Sainey Marong says his murder trial conviction was an injustice as he had untreated diabetes and was insane at the time of sex worker Renee Duckmanton’s murder.
He told the Court of Appeal – Justice Mark Woolford, Justice David Collins, and Justice Forrest Miller – that the jury was not told that when the police pulled him over in his car he was behaving oddly, but his behaviour was not unusual for a mentally impaired person.
The court has been sitting in Christchurch to hear local cases for two days.
Marong said the Crown had no legal authority to prosecute him according to the Criminal Procedures (Mentally Impaired Persons) Act.
This meant Marong was unable to communicate properly with his lawyer, and the Act said that if he had a communication deficit, knowledge, understanding or comprehension problems for conducting a defence, that amounted to a significant partial impairment, he said.
Marong tested positive and was diagnosed after his arrest, with diabetes, but his medical records were misrepresented at the trial, and his worsening kidney function, and other problems in prison were not disclosed to the jury, he said.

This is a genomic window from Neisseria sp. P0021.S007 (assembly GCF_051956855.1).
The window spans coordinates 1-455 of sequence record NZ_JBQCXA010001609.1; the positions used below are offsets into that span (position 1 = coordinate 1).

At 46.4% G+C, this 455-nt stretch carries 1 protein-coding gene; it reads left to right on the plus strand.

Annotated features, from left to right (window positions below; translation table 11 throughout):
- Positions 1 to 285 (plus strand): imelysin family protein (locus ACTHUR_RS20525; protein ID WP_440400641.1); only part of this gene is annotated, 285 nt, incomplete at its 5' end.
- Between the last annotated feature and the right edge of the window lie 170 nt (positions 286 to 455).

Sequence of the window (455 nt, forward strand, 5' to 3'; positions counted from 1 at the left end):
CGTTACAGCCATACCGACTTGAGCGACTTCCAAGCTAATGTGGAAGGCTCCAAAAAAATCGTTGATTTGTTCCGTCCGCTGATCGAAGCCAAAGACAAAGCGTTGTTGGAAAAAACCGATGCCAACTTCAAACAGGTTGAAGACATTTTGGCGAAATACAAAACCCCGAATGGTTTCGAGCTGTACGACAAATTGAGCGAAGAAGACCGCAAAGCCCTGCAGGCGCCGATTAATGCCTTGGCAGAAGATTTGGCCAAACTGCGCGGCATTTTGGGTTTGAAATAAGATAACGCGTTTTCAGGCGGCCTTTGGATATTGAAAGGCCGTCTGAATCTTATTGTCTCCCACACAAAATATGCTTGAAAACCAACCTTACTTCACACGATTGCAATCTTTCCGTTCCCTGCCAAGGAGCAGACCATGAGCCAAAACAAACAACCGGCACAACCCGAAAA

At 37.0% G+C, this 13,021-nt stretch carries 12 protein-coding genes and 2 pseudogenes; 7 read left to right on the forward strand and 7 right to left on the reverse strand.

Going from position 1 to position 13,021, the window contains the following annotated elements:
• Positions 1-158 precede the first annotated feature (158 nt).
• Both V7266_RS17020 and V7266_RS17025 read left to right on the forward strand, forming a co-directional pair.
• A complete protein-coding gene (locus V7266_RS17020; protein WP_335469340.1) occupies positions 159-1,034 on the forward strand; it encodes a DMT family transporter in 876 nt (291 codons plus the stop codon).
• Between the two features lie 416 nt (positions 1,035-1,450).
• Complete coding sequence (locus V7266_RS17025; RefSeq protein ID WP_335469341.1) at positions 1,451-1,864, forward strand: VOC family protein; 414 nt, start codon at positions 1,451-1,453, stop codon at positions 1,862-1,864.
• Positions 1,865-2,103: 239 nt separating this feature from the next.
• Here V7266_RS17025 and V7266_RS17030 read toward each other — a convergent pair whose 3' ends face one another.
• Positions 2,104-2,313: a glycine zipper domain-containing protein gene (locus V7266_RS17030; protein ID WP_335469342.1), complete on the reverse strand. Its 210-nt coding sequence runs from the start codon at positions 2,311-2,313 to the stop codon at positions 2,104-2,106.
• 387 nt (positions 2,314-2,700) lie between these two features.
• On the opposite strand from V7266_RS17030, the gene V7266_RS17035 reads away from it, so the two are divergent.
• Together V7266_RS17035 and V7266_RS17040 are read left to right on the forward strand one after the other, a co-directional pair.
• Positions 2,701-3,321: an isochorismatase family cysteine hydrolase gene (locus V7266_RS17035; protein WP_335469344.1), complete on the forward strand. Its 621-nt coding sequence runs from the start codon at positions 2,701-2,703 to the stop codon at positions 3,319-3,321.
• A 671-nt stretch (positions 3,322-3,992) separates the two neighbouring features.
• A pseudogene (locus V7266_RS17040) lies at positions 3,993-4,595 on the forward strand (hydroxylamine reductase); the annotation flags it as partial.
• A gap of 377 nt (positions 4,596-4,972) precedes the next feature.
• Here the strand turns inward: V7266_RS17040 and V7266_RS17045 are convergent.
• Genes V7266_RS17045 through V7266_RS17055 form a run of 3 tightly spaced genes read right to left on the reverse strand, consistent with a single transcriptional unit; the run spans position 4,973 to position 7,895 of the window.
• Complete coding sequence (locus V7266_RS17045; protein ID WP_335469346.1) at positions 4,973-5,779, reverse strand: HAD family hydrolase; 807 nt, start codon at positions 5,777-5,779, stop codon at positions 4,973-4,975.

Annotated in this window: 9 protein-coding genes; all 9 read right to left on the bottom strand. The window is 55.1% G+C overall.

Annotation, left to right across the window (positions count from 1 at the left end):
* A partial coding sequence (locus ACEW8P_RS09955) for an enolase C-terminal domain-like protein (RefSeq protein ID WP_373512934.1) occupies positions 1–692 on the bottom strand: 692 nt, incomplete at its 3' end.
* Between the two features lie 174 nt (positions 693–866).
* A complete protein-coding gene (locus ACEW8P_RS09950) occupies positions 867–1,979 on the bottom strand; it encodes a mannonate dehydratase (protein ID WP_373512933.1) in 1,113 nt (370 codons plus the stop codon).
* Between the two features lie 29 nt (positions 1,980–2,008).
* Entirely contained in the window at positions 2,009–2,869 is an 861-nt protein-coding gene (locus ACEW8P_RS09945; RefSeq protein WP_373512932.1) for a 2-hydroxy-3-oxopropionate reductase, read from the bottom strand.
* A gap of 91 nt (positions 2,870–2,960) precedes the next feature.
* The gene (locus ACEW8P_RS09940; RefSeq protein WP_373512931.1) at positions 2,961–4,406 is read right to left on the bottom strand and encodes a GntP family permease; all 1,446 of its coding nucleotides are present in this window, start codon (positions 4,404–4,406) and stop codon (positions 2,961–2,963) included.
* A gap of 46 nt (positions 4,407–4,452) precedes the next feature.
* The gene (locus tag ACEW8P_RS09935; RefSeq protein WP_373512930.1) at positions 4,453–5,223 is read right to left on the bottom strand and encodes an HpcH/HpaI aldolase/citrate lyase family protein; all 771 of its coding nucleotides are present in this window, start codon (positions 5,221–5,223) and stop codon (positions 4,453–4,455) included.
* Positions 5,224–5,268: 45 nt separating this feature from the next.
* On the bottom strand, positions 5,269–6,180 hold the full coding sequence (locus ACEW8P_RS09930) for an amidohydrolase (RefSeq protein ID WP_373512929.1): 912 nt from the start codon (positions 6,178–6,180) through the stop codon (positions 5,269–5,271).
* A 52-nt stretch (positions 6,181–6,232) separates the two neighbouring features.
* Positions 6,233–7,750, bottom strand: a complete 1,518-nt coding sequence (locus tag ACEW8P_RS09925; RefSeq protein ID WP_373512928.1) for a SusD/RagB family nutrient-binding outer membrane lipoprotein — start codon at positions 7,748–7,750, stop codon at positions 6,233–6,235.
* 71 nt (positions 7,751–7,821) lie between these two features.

Justice Miller said the Crown had two expert witnesses at Marong’s trial who were both very clear that Marong was not insane. They said that untreated diabetes was capable of causing a disease of the mind but that wasn’t the case for Marong.
Mark Lillico, representing the Crown, said at the trial Justice Cameron Mander had no hesitation in allowing the defence theory that it was an insulin deficiency that led to the murder, but all the expert evidence said it didn’t reach that threshold.
An amicus curiae (a helper to the court), Fiona Guy-Kidd, said there had been as assessment early in the trial where Marong was found fit to stand trial.
She said there was a diagnosis of an adjustment disorder with a depressed mood after he was imprisoned, but it was not relevant to his mental state at the time of the homicide. The evidence at the trial was that Marong was trying to silence Miss Duckmanton.
Marong said the diagnosis after the offending was not relevant, and the jury should have said he was not guilty by reason of insanity.
Justice Miller said they were reserving their decision, which will be delivered within a few weeks.
Marong, an Ilam butcher, was found guilty by a jury of murdering the 22-year-old sex worker in May 2016, in what Justice Mander called a “particularly callous and cruel” way.
He strangled her after they had had sex, and then burned her body which was found on a roadside near Rakaia the next day.
Crown prosecutor at the trial, Pip Currie, said Marong’s internet searches on his computer were about murder, kidnapping, and necrophilia.